Technical SEO for eCommerce: 3 Extra Tips
As you can see, eCommerce success doesn’t only depend on the brilliance of your offerings. You also need to provide a clear and easy path to reach the desired destination (product pages and checkout). Let’s touch upon three more strategies for your eCommerce technical SEO.
1. Boost Website Performance
Website speed influences user satisfaction and the desire to purchase. Loading speed is also a Google ranking factor, and you can measure it using Google’s PageSpeed Insights tool. There, you’ll see Core Web Vitals metrics:
- Largest Contentful Paint (LCP)
- First Input Delay (FID)
- Cumulative Layout Shift (CLS) and other notable indicators
They illustrate the following elements of user experience:
- how fast a website loads
- whether the content moves up and down when appearing on a screen
- how rapidly the store reacts to user actions, swipes, clicks, etc
To improve these metrics, follow these recommendations:
- Pick quick hosting. It impacts server response times and the site’s performance.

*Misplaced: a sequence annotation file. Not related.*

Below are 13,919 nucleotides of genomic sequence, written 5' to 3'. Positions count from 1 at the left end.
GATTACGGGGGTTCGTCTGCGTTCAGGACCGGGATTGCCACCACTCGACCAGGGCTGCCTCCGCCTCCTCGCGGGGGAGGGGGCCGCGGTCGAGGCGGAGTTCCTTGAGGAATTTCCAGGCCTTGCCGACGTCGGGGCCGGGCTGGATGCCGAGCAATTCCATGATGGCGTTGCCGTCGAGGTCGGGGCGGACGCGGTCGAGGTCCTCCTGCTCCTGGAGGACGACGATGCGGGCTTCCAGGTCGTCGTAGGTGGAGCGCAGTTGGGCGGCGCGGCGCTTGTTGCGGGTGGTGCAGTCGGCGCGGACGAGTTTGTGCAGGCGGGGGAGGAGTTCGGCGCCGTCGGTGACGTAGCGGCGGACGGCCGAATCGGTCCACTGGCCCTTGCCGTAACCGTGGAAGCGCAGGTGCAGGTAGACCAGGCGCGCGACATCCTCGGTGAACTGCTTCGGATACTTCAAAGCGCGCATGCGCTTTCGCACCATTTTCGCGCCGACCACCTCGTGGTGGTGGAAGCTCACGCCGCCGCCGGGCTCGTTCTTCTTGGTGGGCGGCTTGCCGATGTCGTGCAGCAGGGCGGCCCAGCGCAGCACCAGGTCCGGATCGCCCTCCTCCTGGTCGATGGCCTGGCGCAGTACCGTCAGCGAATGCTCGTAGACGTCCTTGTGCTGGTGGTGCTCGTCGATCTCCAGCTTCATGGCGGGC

- Minimize HTTP requests. Streamline your content, delete unimportant elements, and merge files where possible so as not to overload the website.
- Streamline CSS and minify code. The code may contain unnecessary spaces and characters. Remove them. As for CSS, make stylesheets more efficient and compact, minimizing the code a browser should process.
- Optimize images and videos. Media are critical for consumers to make a purchase decision. The better you present the product, the more people will buy it. Yet, media can slow down the website, so users will close the page before seeing the goods.
That’s where you need to compress images. Remember to preserve the image quality when doing this. Consider modern formats like WebP. As for videos, serve them via efficient codecs and lean on lazy loading.
2. Follow the Mobile-First Route